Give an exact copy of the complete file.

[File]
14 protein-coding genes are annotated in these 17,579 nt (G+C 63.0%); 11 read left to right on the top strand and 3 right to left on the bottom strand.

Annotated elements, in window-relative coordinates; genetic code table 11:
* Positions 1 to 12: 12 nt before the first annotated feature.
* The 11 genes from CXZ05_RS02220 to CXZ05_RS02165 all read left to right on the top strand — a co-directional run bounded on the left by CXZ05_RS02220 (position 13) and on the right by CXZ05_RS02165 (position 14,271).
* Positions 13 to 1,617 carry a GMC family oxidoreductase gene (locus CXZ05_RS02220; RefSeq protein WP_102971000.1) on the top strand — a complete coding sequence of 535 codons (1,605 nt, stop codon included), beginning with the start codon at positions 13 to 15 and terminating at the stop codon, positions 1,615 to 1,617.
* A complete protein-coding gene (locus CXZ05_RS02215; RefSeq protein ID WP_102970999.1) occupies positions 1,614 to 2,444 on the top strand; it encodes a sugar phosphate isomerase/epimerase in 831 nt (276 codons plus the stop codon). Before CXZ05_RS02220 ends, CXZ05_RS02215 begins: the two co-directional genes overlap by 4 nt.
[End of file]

14 protein-coding genes are annotated in these 17,579 nt (G+C 63.0%); 11 read left to right on the top strand and 3 right to left on the bottom strand.

Annotated elements, in window-relative coordinates; genetic code table 11:
* Positions 1 to 12: 12 nt before the first annotated feature.
* The 11 genes from CXZ05_RS02220 to CXZ05_RS02165 all read left to right on the top strand — a co-directional run bounded on the left by CXZ05_RS02220 (position 13) and on the right by CXZ05_RS02165 (position 14,271).
* Positions 13 to 1,617 carry a GMC family oxidoreductase gene (locus CXZ05_RS02220; RefSeq protein WP_102971000.1) on the top strand — a complete coding sequence of 535 codons (1,605 nt, stop codon included), beginning with the start codon at positions 13 to 15 and terminating at the stop codon, positions 1,615 to 1,617.
* A complete protein-coding gene (locus CXZ05_RS02215; RefSeq protein ID WP_102970999.1) occupies positions 1,614 to 2,444 on the top strand; it encodes a sugar phosphate isomerase/epimerase in 831 nt (276 codons plus the stop codon). Before CXZ05_RS02220 ends, CXZ05_RS02215 begins: the two co-directional genes overlap by 4 nt.